The Most Common Mistakes in Steering a Horse

Pull right, pull left. Kick to go.

We know guiding our horses is more subtle and nuanced than these simple instructions.

So how can we communicate to our horses where we want to go without just pulling at the bit?

And how can we signal a change in direction that instantly communicates to the horse where we want to go, while keeping us both perfectly in balance?

The key is balanced weight shifts, not leaning like you were on a motorcycle, and not even achieving the perfect combination of “put your inside leg here, your outside leg there”. The clearest communication for your horse is much more simple.

In this video, I will show you how to steer and guide your horse with a simple movement in your seat, and how you can practice this just walking on your own two feet!

P.S. This October, I will be offering an all new Balanced Riding Course. This course is not just about learning how to ride or train a horse, it is equally about learning how to see past the words that are used, to recognize what is really going on between a horse and person, and to choose what is best for you.

Stay tuned for more about the course + Free Training coming soon!

P.P.S. Hear from some of our Balanced Riding Course Alumni as they share their journey with horses, their highlights and their challenges – watch now!

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25 Responses

  1. I would love to learn how to train and ride again. I started riding in rodeo’s at 10 years of age clear up to 18 years from 4-H to Little Britches rodeo. I placed Queen twice in pleasure and speed, I would’ve loved to have made it to Pro but, then, well, life happened. I would absolutely love to get back in the saddle again and learn how to train from the horses back to training on the ground. Thank you.. Shelly Anderson.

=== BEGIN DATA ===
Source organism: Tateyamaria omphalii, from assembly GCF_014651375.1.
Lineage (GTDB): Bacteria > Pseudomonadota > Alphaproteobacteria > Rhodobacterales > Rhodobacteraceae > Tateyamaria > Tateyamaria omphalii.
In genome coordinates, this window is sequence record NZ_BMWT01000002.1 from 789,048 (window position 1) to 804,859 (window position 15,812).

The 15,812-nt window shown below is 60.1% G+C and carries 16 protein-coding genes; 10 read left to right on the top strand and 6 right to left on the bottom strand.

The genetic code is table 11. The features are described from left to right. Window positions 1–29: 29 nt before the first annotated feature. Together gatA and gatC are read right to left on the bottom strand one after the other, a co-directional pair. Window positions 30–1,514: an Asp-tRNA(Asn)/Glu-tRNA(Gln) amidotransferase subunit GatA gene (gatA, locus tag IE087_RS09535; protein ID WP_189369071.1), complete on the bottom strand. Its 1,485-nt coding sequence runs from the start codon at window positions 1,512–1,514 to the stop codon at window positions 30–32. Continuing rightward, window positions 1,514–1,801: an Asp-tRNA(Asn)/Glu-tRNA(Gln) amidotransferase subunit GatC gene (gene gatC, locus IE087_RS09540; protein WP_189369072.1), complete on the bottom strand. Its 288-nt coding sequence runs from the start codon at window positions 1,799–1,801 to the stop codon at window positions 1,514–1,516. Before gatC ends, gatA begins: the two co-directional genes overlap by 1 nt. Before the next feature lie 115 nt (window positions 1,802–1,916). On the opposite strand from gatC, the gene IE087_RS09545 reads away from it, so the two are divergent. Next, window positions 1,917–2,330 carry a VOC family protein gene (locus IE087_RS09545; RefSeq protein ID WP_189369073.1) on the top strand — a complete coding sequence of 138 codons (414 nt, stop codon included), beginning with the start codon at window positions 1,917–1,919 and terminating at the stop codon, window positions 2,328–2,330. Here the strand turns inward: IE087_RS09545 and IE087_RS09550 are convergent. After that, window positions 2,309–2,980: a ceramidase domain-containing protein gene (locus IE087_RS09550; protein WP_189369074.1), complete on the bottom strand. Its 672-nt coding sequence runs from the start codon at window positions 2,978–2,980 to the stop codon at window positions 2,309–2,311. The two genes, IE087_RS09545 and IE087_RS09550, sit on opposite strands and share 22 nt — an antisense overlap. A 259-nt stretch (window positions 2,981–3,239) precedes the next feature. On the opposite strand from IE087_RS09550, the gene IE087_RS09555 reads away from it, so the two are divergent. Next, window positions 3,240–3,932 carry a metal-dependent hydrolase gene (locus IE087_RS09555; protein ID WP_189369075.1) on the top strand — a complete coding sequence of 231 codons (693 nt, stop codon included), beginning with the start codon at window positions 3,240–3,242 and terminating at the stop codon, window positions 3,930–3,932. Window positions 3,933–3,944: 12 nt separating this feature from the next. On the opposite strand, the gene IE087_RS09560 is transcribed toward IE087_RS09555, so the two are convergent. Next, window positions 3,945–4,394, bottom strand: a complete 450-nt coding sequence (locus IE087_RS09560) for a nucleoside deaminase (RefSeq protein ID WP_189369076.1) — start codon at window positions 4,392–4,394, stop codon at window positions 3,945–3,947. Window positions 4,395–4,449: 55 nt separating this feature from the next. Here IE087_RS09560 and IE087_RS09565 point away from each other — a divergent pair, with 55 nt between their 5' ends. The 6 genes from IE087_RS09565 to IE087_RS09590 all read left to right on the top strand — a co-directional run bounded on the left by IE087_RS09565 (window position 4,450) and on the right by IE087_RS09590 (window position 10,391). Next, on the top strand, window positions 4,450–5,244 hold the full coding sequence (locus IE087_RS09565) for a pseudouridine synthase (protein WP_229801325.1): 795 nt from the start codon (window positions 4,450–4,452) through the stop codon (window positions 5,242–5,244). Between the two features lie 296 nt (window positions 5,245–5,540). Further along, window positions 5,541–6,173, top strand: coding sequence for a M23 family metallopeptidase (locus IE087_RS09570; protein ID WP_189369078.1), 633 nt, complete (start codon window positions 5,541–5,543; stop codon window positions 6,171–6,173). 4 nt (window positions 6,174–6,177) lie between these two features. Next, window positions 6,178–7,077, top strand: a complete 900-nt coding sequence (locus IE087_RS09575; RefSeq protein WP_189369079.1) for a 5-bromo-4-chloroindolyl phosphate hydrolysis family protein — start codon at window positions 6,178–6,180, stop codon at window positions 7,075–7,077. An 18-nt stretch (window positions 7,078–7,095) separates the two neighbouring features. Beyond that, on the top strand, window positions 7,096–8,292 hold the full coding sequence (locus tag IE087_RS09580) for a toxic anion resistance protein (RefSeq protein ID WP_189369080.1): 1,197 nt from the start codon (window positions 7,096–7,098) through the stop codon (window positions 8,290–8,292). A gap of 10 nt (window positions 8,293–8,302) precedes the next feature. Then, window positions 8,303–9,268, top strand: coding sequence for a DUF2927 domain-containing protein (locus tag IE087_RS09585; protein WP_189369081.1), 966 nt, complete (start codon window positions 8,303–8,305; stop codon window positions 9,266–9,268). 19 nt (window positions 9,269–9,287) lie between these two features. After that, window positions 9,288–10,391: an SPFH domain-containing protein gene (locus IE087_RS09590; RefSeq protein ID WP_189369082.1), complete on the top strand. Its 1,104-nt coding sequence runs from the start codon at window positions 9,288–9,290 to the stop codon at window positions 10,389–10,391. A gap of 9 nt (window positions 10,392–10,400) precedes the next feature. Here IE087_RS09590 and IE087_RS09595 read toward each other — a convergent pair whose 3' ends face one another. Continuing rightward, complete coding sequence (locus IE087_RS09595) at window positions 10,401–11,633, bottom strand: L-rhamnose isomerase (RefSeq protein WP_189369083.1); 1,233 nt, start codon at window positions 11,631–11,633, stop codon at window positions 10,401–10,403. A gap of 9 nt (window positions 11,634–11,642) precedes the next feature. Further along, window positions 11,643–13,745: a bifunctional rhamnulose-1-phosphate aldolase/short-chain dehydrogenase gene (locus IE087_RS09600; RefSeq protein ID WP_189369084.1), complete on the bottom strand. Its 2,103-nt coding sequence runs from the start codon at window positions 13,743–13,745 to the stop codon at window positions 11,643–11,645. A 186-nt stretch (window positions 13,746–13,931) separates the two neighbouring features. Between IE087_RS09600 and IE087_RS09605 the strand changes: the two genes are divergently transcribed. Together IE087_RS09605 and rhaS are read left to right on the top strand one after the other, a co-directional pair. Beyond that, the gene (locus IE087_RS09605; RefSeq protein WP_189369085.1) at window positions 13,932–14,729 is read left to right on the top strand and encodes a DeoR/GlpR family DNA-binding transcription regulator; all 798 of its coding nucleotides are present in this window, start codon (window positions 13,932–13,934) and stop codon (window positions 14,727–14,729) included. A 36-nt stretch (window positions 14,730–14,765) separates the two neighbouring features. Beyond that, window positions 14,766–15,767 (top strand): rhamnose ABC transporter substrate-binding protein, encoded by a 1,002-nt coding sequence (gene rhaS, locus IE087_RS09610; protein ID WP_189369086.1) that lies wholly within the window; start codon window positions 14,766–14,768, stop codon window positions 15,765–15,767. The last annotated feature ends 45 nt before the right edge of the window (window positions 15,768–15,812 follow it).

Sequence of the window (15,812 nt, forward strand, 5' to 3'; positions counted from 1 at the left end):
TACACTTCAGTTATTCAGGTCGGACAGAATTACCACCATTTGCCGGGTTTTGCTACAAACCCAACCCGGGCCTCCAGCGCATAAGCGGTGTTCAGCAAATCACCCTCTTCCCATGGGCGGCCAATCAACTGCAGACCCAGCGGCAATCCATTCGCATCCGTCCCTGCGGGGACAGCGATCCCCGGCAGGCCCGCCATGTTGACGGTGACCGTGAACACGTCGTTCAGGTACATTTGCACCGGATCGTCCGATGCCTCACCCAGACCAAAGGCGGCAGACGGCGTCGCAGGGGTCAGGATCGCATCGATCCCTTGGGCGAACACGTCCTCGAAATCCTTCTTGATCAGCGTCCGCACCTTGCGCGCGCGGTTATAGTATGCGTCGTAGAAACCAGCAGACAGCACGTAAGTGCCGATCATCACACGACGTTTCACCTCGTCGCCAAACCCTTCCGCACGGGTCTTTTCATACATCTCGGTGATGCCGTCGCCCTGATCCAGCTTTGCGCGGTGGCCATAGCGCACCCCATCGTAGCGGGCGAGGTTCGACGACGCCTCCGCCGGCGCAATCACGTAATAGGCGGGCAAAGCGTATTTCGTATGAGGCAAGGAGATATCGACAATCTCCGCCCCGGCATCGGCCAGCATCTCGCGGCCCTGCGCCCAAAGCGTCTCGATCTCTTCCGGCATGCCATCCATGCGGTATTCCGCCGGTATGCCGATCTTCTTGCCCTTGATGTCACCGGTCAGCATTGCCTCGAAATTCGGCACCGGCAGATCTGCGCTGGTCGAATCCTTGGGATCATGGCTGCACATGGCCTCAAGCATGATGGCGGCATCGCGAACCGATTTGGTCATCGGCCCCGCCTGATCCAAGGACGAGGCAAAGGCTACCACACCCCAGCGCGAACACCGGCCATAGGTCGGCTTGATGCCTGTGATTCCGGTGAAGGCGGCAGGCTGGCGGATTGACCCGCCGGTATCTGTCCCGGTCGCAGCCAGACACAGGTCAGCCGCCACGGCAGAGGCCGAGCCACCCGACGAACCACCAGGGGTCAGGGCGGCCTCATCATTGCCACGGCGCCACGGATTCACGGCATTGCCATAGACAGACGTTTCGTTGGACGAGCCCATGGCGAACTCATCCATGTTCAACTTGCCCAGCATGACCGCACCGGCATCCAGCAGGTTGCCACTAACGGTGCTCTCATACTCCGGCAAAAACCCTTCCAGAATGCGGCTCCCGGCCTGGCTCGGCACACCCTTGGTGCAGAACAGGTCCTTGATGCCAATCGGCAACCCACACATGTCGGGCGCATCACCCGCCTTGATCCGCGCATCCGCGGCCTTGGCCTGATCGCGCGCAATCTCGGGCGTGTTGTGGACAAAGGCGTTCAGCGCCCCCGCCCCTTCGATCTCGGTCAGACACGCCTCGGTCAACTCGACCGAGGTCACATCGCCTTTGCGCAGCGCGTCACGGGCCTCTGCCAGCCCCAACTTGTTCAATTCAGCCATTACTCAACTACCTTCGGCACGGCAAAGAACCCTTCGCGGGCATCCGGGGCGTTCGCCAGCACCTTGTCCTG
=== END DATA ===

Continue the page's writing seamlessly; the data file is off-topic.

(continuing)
1. Hi Shelly,
      Wow! It sounds like you had a great time riding before and we would love to help you feel ready to get back in the saddle. Starting from the ground is one of the best ways to build connection, communication, and confidence with a horse before mounting up. Look forward to hearing how your journey back into the saddle goes. 🙂
      Yorke

  2. Hi Callie,

    As always so helpful. I am going to try the thumb out in the direction of the turn. I am using your book of exercises when I ride outside of a lesson to work on a variety of skills. I am a rider of 4 years and older. It is all starting to come together and I see my horse be happier and happier as I become softer and more balanced.

    1. Hi Catherine,
      So wonderful to hear that the exercises from the book are helping you and your horse connect and become more balanced together. Keep up the good work!
      Yorke

  3. Thanks Callie! I liked your ending cycle moments about how to help a horse that drifts to the center. I hope I can remember – I think it was just a slight correction Bringing the outside shoulder back – I’ll watch that part again. I think I had been doing inside leg pressure, and worrying it might cause a lead change at the lope.

    1. Hi DeAnna,
      If you can, download the video and bring it with you to the arena. You and your horse can watch together just before you get on. 🙂 Would love to hear how it goes for you!
      Yorke

  4. Very interesting to watch Ellie’s reactions in the first half of the video. Her ears, poll, and eye indicated her confusion. The differences at the end really illustrates how the incorrect aids can create stiffness/confusion and the soft following aids create a relaxed horse. Well done.

  5. Thank you. I have been working on this very thing. This is a wonderful reminder and visual. You make simple what could be complicated. Again, thank you.